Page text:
This novel is a joy to read, one of these cases when the story and the writing style are perfectly matched and one can almost hear the music flowing from the pages. A wonderful novel that I recommend to anybody interested in the period and in good writing. I’ll be closely watching this author in the future.

Book Description

Ghost Variations: The Strangest Detective Story In Music by Jessica Duchen. Music, mystery, beautiful writing and a story that proves reality is weirder than fiction

The strangest detective story in the history of music – inspired by a true incident. A world spiralling towards war. A composer descending into madness. And a devoted woman struggling to keep her faith in art and love against all the odds. 1933. Dabbling in the fashionable “Glass Game” – a Ouija board – the famous Hungarian violinist Jelly d’Arányi, one-time muse to composers such as Bartók, Ravel and Elgar, encounters a startling dilemma. A message arrives ostensibly from the spirit of the composer Robert Schumann, begging her to find and perform his long-suppressed violin concerto. She tries to ignore it, wanting to concentrate instead on charity concerts. But against the background of the 1930s depression in London and the rise of the Nazis in Germany, a struggle ensues as the “spirit messengers” do not want her to forget. The concerto turns out to be real, embargoed by Schumann’s family for fear that it betrayed his mental disintegration: it was his last full-scale work, written just before he suffered a nervous breakdown after which he spent the rest of his life in a mental hospital. It shares a theme with his Geistervariationen (Ghost Variations) for piano, a melody he believed had been dictated to him by the spirits of composers beyond the grave. As rumours of its existence spread from London to Berlin, where the manuscript is held, Jelly embarks on an increasingly complex quest to find the concerto. When the Third Reich’s administration decides to unearth the work for reasons of its own, a race to perform it begins. Though aided and abetted by a team of larger-than-life personalities – including her sister Adila Fachiri, the pianist Myra Hess, and a young music publisher who falls in love with her – Jelly finds herself confronting forces that threaten her own state of mind. Saving the concerto comes to mean saving herself. In the ensuing psychodrama, the heroine, the concerto and the pre-war world stand on the brink, reaching together for one more chance of glory.

About the author

Jessica Duchen

essica was born in London. She first tried to write a novel at the age of 12 and found much encouragement from a distinguished author and a literary agent. After studying at Cambridge, she worked as an editor in music publishing and magazines for ten years.

Her latest novel, Ghost Variations, is based on a true incident in the 1930s: the bizarre rediscovery of the long-suppressed Schumann Violin Concerto. “This is a hugely atmospheric and thought-provoking book featuring fascinating characters… It evokes a period pregnant with both promise and menace” (Music & Vision Daily).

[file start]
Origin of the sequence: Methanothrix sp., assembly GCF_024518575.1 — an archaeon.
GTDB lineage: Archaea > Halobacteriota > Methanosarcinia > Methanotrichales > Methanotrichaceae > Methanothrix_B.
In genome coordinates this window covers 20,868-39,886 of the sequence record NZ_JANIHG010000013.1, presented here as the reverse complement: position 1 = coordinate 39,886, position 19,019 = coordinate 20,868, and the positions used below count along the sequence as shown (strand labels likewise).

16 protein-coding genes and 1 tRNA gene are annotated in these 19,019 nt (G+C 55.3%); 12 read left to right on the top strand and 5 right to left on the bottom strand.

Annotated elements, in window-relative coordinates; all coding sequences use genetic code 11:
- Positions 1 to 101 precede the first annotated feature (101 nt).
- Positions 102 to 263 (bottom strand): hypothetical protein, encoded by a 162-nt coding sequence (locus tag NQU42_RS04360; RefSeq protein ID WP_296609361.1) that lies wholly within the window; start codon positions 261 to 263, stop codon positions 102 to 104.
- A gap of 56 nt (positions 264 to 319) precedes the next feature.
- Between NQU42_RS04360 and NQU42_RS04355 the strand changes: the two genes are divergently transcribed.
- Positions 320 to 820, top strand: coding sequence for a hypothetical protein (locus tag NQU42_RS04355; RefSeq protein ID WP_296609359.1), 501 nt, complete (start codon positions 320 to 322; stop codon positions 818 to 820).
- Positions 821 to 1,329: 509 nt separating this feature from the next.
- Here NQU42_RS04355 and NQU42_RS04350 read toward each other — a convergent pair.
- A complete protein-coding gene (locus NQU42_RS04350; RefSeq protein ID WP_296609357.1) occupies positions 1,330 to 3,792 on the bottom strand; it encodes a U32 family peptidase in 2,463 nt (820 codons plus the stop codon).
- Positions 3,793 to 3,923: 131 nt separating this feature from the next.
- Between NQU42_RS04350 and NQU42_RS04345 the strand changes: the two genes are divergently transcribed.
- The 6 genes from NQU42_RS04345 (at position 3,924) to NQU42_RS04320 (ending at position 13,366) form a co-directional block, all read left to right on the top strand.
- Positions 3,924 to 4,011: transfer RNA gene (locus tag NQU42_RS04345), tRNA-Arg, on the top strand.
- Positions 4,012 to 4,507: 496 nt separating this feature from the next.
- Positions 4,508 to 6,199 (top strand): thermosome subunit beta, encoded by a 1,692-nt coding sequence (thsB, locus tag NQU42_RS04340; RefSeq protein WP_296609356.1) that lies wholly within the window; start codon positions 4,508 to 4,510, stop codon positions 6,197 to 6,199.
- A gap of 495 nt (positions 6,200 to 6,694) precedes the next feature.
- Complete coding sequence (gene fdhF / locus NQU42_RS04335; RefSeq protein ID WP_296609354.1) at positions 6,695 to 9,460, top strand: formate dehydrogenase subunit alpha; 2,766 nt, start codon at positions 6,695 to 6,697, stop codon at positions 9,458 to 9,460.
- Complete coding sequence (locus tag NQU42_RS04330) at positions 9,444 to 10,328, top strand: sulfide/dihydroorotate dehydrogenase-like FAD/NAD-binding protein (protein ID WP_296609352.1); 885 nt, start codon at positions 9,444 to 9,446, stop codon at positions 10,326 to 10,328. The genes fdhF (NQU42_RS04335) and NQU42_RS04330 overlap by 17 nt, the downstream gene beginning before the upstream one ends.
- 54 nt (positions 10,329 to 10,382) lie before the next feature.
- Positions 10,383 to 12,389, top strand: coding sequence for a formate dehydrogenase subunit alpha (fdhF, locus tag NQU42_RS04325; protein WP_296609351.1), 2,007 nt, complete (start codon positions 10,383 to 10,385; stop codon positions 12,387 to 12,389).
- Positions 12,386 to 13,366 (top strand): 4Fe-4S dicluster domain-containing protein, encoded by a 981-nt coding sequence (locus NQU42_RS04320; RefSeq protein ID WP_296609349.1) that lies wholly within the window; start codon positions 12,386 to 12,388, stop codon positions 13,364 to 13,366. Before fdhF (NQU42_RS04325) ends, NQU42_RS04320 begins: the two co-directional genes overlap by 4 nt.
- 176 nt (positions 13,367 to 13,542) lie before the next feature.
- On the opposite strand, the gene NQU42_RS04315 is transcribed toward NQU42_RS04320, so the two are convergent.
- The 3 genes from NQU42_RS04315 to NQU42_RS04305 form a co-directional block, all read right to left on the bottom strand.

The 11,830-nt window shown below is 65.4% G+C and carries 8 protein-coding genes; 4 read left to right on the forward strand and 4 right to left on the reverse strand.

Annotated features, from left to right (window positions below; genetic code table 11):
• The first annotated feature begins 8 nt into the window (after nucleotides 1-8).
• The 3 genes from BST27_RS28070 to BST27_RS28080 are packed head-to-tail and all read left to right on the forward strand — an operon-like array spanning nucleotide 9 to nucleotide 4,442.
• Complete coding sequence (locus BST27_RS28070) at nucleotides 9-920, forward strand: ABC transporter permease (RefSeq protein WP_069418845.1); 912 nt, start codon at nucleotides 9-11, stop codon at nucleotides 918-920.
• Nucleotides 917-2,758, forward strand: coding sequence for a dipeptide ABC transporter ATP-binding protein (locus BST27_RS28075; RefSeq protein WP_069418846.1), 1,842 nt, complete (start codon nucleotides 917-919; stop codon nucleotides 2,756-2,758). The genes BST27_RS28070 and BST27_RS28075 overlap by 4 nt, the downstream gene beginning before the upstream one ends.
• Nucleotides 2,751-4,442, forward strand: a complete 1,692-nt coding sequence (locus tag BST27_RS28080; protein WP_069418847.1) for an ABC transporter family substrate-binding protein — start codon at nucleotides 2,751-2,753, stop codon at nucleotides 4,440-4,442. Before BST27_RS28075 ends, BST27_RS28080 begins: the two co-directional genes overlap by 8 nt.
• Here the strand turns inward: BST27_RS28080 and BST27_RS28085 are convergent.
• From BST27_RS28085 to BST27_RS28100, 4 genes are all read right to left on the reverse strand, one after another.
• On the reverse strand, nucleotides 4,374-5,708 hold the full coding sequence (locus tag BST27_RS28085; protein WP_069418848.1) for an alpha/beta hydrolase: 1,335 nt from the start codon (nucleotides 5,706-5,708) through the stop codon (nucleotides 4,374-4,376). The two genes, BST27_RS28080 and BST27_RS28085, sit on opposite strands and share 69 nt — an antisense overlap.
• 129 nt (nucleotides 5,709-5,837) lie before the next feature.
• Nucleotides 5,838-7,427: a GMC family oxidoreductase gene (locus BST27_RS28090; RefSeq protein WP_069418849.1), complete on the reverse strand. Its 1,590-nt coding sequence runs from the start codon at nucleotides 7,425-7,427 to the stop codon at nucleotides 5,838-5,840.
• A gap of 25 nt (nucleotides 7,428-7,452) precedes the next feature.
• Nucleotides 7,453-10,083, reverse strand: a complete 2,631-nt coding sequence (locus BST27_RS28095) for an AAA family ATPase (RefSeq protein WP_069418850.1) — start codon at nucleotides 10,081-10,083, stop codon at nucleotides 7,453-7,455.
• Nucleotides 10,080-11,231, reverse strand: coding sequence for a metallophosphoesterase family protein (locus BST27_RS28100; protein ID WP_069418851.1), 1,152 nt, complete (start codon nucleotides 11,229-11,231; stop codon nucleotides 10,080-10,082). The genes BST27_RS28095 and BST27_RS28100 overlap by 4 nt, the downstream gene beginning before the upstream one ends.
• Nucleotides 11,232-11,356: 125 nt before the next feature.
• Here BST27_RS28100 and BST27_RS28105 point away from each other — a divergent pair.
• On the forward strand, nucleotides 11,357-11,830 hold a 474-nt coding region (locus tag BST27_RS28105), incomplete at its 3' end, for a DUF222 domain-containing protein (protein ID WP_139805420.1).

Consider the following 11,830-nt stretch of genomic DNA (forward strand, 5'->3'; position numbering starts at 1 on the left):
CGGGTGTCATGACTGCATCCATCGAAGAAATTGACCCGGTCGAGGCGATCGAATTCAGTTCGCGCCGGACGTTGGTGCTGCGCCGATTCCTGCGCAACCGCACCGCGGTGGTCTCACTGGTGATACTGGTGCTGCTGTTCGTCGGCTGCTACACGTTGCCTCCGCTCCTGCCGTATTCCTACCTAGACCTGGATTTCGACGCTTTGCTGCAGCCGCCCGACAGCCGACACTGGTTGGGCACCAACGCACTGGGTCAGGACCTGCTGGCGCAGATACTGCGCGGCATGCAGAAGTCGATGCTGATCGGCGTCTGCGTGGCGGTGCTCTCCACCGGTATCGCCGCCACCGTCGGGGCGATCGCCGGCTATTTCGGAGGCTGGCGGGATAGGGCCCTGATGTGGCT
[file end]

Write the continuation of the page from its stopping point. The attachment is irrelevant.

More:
The earlier novels focus on the tensions and cross-currents between family generations, including a painful exploration of the effects of anorexia (Rites of Spring) and the rearing of a child prodigy (Alicia’s Gift) to the long-term effects of displacement and cultural clashes (Hungarian Dances and Songs of Triumphant Love). 

Jessica’s journalism has appeared in The Independent, The Guardian and The Sunday Times, plus numerous music magazines. She gives pre-concert talks at venues including the Wigmore Hall, the Southbank Centre and Symphony Hall Birmingham. Having created concert versions of Alicia’s Gift, Hungarian Dances and Ghost Variations, she often narrates their performances. Her play A Walk through the End of Time, introducing Messiaen’s Quartet for the End of Time, has been performed at music festivals in the UK, France and Australia. 

Jessica lives in London with her violinist husband and two cats. She enjoys long walks, cooking, and playing the piano when nobody can hear her. Facebook page: https://www.facebook.com/jessicawords.

Goodreads | AmazonUK | AmazonUS | Twitter

Rosie’s #Bookreview Team #RBRT THE REPLACEMENT CHRONICLES by @HarperSwan1 #HistFic #Mystery

Today’s team review is from Noelle, she blogs at http://saylingaway.wordpress.com

#RBRT Review Team

Noelle has been reading The Replacement Chronicles by Harper Swan

33539455

 

I previously reviewed the first part of this saga (https://saylingaway.wordpress.com/wp-admin/post.php?post=1354&action=edit), which was published as a novella. The story has now been expanded into a saga – a meticulously researched story of the interaction of an early Homo sapiens woman, Raven, with a Neanderthal man she calls Longhead, who was captured by her tribe. Raven is a healer, and in treating the captive for a dislocated shoulder and seeing to his care, she develops a bond with him.

The chronicles weave back and forth from the present to the past, continuing the story of Mark Hayek in the present. Mark is an introverted scientist of Lebanese ancestry and has a larger than normal proportion of his DNA identified as Neanderthal. About 1-2% of our DNA is Neanderthal, as the result of Neanderthal-Home sapiens interbreeding (see my post: How Much of Us is Neanderthal? at https://saylingaway.wordpress.com/wp-admin/post.php?post=1361&action=edit). Mark is unusual in that his DNA is 3% Neanderthal. Is it because of this that he develops a real interest in early modern man and seeks to feel their presence in places where they lived?